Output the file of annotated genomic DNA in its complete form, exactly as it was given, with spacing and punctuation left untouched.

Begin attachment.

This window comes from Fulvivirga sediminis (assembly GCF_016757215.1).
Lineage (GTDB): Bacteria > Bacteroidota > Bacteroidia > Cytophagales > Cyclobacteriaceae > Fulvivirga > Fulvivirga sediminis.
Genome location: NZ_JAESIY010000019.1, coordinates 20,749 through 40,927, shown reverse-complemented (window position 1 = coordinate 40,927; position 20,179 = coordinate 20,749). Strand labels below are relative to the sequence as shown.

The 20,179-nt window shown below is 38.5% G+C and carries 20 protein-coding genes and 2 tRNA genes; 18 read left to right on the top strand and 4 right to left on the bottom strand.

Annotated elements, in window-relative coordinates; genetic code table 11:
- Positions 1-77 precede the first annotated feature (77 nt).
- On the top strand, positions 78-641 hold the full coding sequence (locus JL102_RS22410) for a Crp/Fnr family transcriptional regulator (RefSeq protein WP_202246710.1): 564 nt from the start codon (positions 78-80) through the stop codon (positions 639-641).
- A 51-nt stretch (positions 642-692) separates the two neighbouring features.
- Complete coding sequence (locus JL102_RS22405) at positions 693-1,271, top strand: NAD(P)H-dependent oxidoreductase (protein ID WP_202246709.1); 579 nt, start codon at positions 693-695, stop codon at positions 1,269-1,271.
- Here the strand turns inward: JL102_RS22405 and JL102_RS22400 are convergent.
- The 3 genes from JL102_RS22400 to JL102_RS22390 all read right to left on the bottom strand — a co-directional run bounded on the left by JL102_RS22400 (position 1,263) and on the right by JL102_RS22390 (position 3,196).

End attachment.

This window comes from Fulvivirga sediminis (assembly GCF_016757215.1).
Lineage (GTDB): Bacteria > Bacteroidota > Bacteroidia > Cytophagales > Cyclobacteriaceae > Fulvivirga > Fulvivirga sediminis.
Genome location: NZ_JAESIY010000019.1, coordinates 20,749 through 40,927, shown reverse-complemented (window position 1 = coordinate 40,927; position 20,179 = coordinate 20,749). Strand labels below are relative to the sequence as shown.

The 20,179-nt window shown below is 38.5% G+C and carries 20 protein-coding genes and 2 tRNA genes; 18 read left to right on the top strand and 4 right to left on the bottom strand.

Annotated elements, in window-relative coordinates; genetic code table 11:
- Positions 1-77 precede the first annotated feature (77 nt).
- On the top strand, positions 78-641 hold the full coding sequence (locus JL102_RS22410) for a Crp/Fnr family transcriptional regulator (RefSeq protein WP_202246710.1): 564 nt from the start codon (positions 78-80) through the stop codon (positions 639-641).
- A 51-nt stretch (positions 642-692) separates the two neighbouring features.
- Complete coding sequence (locus JL102_RS22405) at positions 693-1,271, top strand: NAD(P)H-dependent oxidoreductase (protein ID WP_202246709.1); 579 nt, start codon at positions 693-695, stop codon at positions 1,269-1,271.
- Here the strand turns inward: JL102_RS22405 and JL102_RS22400 are convergent.
- The 3 genes from JL102_RS22400 to JL102_RS22390 all read right to left on the bottom strand — a co-directional run bounded on the left by JL102_RS22400 (position 1,263) and on the right by JL102_RS22390 (position 3,196).